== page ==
The Harvard freshman heads “Girls Computing League,” a nonprofit empowering young women in science and technology.
March 2, 2019 – Indian American science whiz Kavya Kopparapu, 19, of Herndon, Virginia, has been conferred with the 2019 National STEM (Science, Technology, Engineering and Math) Education Award for her ground-breaking invention designed to improve treatments for glioblastoma, the deadliest form of brain cancer.
The $10,000 award, a no-strings attached honor given by STEM Education USA, recognizes Kavya as an “extraordinarily talented and accomplished” individual “who has meaningfully promoted STEM education.”
A freshman at Harvard University studying computer science and biology, the budding scientist has invented GlioVision, a precision medicine platform powered by Artificial Intelligence (AI) that predicts brain tumor characteristics in a fraction of the time and cost of traditional methods by using a scanned image of a biopsy rather than a DNA sample. It is a major step to targeted treatment for patients with cancer which uses a deep learning computer system to determine the molecular and genetic signature of a brain tumor with 100 percent accuracy. Kavya has been recognized for her commendable efforts to battle a rare but deadly disease, and to encourage others to pursue their expertise in STEM-related fields.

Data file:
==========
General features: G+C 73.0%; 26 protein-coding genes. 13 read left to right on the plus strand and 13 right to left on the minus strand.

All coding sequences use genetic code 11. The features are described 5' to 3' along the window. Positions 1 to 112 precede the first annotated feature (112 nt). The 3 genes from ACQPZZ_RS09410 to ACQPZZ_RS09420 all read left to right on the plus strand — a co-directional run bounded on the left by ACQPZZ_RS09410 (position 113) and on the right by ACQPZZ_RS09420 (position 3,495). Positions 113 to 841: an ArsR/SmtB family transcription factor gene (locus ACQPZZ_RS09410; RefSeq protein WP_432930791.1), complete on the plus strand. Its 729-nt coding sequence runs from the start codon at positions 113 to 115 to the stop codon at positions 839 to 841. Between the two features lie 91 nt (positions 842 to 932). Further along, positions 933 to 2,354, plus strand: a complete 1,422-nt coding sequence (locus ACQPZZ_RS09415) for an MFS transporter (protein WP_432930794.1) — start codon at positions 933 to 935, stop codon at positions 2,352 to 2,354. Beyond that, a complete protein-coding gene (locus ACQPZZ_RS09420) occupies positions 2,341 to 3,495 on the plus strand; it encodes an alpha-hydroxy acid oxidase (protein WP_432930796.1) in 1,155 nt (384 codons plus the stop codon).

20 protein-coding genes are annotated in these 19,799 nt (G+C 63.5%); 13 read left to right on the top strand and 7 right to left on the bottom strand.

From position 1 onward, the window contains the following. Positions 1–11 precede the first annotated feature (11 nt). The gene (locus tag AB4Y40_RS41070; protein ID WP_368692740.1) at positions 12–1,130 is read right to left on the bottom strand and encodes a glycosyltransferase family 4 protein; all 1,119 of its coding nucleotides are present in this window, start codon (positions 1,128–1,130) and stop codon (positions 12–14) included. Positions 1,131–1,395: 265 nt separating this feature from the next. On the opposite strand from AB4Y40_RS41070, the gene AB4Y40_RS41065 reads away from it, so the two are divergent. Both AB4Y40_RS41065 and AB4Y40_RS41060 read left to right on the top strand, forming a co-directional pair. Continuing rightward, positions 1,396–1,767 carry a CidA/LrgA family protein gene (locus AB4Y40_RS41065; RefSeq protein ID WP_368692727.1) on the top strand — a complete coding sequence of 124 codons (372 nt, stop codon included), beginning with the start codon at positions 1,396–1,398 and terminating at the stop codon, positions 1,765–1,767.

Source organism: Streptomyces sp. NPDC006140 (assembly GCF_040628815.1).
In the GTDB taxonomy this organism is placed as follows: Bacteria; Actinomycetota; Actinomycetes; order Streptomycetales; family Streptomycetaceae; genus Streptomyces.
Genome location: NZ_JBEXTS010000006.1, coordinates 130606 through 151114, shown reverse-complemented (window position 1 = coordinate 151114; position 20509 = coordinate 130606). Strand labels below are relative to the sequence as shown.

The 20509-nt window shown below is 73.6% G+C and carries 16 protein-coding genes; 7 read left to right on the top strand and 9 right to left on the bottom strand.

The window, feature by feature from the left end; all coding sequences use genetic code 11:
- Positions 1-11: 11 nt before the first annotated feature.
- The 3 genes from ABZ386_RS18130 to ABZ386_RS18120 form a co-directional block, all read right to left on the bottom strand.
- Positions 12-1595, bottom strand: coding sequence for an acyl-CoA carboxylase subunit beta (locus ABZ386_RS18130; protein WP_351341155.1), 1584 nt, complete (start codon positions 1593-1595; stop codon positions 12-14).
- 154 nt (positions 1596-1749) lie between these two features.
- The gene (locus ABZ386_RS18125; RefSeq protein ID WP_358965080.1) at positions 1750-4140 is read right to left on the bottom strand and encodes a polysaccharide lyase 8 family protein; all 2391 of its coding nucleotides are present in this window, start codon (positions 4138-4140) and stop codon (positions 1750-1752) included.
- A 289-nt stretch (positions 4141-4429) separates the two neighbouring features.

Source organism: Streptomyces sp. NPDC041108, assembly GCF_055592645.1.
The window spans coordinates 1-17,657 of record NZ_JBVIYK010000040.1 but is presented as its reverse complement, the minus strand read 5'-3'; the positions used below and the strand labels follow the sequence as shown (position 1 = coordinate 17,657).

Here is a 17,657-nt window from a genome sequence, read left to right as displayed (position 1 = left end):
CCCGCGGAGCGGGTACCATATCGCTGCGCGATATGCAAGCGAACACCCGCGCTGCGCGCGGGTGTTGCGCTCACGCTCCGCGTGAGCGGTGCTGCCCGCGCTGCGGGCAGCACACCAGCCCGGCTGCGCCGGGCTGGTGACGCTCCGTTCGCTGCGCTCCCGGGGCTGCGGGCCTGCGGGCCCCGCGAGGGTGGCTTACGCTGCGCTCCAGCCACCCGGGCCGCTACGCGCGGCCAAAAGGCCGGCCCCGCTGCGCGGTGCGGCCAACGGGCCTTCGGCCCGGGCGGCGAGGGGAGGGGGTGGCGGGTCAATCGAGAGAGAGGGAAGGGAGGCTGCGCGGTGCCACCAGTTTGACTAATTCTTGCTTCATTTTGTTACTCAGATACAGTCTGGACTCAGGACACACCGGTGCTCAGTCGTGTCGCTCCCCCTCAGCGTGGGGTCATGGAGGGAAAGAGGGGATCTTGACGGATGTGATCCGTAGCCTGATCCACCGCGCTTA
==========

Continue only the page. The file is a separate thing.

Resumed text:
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A social entrepreneur and changemaker, Kavya is the founder and CEO of Girls Computing League, a nonprofit organization which has raised over $100,000 for computer science programming that impacts more than 3,800 American students. The mission of the organization is to empower young women and under-represented groups in computer science, AI, and technology. It regularly hosts workshops for girls who lack access to computing and science resources.
“I love to share my passion for computer science as it has given me a world of opportunities and I would like to see other girls succeed”, Kavya says on the GirlsComputingLeague website.
At 16, the STEM advocate designed a 3D-printed, machine learning-powered eye disease diagnosis system. It was a cheap, portable AI system to diagnose diabetic retinopathy, a common eye infliction that her grandfather suffers from, which often goes undetected and leads to blindness.
“I want to be known as a computer scientist who happens to be a girl,” she says.
Kavya is an alumni of Thomas Jefferson High School for Science and Technology, a STEM magnet school in Northern Virginia, and no novice to awards and laurels. The accomplished innovator is a 2018 Regeneron Science Talent Search Finalist, US Presidential Scholar, 2017 WebMD Health Hero, Thiel Fellowship Finalist, Davidson Institute for Talent Development Scholar Laureate, and among Time magazine’s most influential teens of 2018.
An experienced speaker, she has delivered talks at the Smithsonian Institution, NASA Kennedy Space Center, and participated in several AI conferences.
Indian American teen Rishab Jain crowned America’s Top Young Scientist (October 19, 2018)